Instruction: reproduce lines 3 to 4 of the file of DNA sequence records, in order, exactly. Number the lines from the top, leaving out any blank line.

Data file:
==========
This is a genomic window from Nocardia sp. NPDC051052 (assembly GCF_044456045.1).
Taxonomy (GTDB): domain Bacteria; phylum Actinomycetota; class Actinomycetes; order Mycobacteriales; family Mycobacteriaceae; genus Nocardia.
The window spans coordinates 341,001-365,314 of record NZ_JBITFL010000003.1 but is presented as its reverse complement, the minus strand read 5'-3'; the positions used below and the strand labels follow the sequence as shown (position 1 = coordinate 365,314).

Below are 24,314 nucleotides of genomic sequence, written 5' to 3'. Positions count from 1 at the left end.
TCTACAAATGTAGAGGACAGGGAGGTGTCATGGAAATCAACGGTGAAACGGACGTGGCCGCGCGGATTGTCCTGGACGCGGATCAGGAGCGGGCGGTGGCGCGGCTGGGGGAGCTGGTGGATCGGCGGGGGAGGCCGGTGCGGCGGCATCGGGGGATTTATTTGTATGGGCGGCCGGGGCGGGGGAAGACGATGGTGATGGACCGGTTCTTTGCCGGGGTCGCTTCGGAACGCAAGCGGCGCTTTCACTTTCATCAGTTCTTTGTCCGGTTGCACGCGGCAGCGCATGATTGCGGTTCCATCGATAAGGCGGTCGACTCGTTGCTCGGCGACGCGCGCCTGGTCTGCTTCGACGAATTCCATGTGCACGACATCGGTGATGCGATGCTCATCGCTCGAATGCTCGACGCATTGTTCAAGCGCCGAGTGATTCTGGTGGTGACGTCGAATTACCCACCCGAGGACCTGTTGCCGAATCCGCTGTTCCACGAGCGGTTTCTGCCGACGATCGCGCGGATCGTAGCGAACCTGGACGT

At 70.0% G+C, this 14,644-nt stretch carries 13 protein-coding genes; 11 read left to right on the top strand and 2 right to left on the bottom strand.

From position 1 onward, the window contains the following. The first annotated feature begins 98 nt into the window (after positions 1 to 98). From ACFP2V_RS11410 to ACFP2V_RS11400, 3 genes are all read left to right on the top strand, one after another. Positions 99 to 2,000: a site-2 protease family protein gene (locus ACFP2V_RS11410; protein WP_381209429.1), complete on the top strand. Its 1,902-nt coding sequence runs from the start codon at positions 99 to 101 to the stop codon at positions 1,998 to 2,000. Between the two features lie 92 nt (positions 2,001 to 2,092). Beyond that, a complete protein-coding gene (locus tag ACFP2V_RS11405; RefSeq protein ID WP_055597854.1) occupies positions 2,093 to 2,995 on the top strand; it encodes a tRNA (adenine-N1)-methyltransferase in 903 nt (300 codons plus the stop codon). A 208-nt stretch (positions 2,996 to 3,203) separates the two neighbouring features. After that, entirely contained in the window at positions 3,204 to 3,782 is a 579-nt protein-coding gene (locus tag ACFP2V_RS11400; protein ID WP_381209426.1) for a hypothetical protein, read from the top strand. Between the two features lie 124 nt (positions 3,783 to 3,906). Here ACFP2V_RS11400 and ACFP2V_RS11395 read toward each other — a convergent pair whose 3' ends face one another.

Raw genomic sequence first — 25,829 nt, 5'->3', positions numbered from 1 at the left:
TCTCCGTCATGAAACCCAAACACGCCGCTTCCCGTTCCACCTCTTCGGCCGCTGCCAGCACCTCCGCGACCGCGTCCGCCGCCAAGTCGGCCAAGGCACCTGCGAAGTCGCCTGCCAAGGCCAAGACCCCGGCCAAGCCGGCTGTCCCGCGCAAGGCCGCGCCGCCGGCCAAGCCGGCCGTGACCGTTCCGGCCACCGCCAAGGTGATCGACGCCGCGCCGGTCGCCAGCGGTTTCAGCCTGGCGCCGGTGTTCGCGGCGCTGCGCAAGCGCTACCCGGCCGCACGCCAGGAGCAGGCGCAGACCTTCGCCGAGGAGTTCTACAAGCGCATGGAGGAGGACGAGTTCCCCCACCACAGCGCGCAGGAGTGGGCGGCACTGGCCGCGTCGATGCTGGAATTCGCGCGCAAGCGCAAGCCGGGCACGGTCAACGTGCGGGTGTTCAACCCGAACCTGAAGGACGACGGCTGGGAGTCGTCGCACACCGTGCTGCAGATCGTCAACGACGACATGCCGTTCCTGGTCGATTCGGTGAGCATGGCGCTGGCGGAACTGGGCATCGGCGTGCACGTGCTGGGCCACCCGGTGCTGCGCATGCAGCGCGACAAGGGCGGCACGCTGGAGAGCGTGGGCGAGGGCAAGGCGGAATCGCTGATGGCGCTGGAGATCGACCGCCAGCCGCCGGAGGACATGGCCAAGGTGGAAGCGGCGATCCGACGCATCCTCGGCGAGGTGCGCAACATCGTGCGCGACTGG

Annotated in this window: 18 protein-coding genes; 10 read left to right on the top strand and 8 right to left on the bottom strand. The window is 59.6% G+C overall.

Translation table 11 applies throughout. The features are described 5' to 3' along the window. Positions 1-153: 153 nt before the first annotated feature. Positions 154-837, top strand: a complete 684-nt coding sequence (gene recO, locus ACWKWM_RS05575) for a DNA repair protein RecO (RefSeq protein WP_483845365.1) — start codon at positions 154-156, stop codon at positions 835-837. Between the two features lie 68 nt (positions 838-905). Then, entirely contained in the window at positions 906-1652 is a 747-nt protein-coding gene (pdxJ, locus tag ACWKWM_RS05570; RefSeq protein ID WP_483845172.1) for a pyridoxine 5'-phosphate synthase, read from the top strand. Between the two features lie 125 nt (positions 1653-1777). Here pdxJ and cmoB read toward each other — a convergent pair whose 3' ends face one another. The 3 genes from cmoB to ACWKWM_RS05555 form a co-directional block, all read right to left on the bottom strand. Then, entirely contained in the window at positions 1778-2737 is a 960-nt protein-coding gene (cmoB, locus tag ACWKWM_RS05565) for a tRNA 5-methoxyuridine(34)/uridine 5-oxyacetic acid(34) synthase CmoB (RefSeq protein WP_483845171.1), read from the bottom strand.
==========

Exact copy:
The window spans coordinates 341,001-365,314 of record NZ_JBITFL010000003.1 but is presented as its reverse complement, the minus strand read 5'-3'; the positions used below and the strand labels follow the sequence as shown (position 1 = coordinate 365,314).

Below are 24,314 nucleotides of genomic sequence, written 5' to 3'. Positions count from 1 at the left end.